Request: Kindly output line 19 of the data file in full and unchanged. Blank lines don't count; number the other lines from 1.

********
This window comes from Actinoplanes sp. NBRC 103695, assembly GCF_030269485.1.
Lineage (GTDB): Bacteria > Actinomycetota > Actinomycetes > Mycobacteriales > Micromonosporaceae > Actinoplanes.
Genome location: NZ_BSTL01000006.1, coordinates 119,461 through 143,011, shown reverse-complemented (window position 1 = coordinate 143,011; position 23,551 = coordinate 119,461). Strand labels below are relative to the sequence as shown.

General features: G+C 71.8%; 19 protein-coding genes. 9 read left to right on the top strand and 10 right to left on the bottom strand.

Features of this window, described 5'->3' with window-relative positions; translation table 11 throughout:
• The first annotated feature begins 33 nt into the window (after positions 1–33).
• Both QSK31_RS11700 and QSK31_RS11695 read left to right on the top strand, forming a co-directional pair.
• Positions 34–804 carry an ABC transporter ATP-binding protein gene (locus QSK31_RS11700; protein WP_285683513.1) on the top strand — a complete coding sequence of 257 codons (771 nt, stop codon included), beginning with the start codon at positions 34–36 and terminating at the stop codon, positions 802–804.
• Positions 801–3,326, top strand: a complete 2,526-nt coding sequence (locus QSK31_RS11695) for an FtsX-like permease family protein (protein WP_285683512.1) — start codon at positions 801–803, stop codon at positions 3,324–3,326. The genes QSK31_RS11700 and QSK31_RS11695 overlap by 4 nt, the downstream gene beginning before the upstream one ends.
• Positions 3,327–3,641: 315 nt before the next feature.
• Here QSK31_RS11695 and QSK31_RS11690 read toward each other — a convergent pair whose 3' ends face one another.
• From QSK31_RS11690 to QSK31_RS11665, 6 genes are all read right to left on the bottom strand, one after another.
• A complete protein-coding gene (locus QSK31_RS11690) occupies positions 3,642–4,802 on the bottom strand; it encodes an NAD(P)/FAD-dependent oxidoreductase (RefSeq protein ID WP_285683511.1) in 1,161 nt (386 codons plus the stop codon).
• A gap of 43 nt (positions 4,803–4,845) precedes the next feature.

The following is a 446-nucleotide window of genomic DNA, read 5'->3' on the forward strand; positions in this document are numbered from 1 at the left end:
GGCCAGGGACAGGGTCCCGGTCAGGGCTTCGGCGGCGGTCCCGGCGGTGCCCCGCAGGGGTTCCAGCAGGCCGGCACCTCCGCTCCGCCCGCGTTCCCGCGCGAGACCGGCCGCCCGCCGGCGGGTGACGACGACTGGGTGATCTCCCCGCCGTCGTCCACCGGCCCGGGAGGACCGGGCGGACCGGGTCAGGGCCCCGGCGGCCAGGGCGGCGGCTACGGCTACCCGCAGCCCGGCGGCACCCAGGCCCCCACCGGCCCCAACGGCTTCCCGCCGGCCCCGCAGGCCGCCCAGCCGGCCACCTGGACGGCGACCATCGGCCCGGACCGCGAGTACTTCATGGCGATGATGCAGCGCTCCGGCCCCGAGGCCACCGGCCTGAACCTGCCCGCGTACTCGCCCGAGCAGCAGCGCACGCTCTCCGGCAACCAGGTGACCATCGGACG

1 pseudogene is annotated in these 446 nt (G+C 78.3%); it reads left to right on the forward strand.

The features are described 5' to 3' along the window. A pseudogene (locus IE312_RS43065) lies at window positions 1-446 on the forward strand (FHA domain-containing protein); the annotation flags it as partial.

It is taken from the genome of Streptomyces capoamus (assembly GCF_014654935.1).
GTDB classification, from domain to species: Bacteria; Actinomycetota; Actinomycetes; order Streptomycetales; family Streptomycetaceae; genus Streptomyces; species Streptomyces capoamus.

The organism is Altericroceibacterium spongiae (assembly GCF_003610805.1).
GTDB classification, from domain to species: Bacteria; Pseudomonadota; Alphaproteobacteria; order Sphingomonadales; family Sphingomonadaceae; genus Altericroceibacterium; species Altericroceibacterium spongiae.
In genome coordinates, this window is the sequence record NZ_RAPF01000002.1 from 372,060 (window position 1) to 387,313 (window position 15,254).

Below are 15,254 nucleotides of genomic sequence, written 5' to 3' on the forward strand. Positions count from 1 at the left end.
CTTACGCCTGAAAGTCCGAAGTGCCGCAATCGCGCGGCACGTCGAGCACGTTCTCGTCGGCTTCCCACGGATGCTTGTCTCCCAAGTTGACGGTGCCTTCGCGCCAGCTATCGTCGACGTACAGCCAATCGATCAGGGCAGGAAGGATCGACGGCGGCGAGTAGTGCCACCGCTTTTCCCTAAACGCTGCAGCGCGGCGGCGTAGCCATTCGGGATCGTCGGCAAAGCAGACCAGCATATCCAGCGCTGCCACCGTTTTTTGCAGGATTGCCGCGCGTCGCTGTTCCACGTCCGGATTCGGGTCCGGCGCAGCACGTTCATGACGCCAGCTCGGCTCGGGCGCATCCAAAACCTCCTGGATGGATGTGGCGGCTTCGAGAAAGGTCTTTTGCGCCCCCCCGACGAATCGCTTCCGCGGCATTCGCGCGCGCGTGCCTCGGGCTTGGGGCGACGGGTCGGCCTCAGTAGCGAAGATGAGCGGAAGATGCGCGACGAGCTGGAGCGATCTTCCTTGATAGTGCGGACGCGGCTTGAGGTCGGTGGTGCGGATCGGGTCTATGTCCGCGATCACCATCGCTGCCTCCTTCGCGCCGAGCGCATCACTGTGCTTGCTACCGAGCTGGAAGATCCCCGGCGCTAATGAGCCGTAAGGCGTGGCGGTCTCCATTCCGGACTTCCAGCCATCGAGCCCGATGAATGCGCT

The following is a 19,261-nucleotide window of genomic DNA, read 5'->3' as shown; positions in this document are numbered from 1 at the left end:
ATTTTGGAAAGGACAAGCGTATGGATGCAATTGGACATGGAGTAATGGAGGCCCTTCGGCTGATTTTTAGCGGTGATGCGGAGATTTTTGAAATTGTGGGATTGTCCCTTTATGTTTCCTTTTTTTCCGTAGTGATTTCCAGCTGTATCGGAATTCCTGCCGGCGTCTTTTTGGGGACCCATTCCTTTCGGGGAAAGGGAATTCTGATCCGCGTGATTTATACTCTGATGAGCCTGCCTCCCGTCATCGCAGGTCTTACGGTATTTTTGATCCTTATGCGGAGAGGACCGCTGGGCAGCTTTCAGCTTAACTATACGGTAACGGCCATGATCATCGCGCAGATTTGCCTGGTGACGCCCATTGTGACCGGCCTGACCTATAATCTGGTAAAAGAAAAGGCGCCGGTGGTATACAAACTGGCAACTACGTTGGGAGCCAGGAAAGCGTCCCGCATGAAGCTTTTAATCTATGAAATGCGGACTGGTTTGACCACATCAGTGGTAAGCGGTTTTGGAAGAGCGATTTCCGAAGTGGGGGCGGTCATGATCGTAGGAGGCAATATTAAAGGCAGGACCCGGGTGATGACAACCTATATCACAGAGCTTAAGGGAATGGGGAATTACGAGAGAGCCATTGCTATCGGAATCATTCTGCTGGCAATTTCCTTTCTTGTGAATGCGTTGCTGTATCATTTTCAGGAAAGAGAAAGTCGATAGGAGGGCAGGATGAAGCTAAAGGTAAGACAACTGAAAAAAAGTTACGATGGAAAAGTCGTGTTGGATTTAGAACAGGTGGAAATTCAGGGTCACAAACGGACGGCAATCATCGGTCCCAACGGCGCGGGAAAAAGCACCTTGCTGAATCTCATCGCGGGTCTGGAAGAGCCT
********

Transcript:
It is taken from the genome of Streptomyces capoamus (assembly GCF_014654935.1).